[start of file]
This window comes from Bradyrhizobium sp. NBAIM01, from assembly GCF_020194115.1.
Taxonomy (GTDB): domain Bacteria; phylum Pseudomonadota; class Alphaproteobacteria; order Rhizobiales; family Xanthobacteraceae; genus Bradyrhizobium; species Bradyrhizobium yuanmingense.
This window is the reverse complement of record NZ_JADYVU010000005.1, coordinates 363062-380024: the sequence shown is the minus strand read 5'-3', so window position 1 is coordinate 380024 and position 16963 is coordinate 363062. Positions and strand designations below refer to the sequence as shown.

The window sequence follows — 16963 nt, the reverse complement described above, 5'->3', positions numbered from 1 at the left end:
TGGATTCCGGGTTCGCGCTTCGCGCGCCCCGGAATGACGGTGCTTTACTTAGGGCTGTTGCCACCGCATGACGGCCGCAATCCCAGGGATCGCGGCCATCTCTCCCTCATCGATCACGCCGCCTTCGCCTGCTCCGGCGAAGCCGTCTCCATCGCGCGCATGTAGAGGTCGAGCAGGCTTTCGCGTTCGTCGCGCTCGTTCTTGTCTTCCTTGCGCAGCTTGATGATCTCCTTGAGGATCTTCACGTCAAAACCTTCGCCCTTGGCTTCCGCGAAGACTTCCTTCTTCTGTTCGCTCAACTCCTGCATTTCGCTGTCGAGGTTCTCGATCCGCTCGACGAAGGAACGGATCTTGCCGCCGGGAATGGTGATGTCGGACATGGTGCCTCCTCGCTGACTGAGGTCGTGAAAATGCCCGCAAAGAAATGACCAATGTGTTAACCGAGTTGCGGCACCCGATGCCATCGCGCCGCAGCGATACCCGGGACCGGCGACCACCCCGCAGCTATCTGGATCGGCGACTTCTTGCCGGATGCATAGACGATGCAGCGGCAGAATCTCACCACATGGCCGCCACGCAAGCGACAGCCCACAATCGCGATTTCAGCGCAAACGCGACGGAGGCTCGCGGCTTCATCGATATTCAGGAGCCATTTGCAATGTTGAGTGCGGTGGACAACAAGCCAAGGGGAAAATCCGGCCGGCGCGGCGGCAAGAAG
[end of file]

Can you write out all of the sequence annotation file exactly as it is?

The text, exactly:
This window comes from Bradyrhizobium sp. NBAIM01, from assembly GCF_020194115.1.
Taxonomy (GTDB): domain Bacteria; phylum Pseudomonadota; class Alphaproteobacteria; order Rhizobiales; family Xanthobacteraceae; genus Bradyrhizobium; species Bradyrhizobium yuanmingense.
This window is the reverse complement of record NZ_JADYVU010000005.1, coordinates 363062-380024: the sequence shown is the minus strand read 5'-3', so window position 1 is coordinate 380024 and position 16963 is coordinate 363062. Positions and strand designations below refer to the sequence as shown.

The window sequence follows — 16963 nt, the reverse complement described above, 5'->3', positions numbered from 1 at the left end:
TGGATTCCGGGTTCGCGCTTCGCGCGCCCCGGAATGACGGTGCTTTACTTAGGGCTGTTGCCACCGCATGACGGCCGCAATCCCAGGGATCGCGGCCATCTCTCCCTCATCGATCACGCCGCCTTCGCCTGCTCCGGCGAAGCCGTCTCCATCGCGCGCATGTAGAGGTCGAGCAGGCTTTCGCGTTCGTCGCGCTCGTTCTTGTCTTCCTTGCGCAGCTTGATGATCTCCTTGAGGATCTTCACGTCAAAACCTTCGCCCTTGGCTTCCGCGAAGACTTCCTTCTTCTGTTCGCTCAACTCCTGCATTTCGCTGTCGAGGTTCTCGATCCGCTCGACGAAGGAACGGATCTTGCCGCCGGGAATGGTGATGTCGGACATGGTGCCTCCTCGCTGACTGAGGTCGTGAAAATGCCCGCAAAGAAATGACCAATGTGTTAACCGAGTTGCGGCACCCGATGCCATCGCGCCGCAGCGATACCCGGGACCGGCGACCACCCCGCAGCTATCTGGATCGGCGACTTCTTGCCGGATGCATAGACGATGCAGCGGCAGAATCTCACCACATGGCCGCCACGCAAGCGACAGCCCACAATCGCGATTTCAGCGCAAACGCGACGGAGGCTCGCGGCTTCATCGATATTCAGGAGCCATTTGCAATGTTGAGTGCGGTGGACAACAAGCCAAGGGGAAAATCCGGCCGGCGCGGCGGCAAGAAG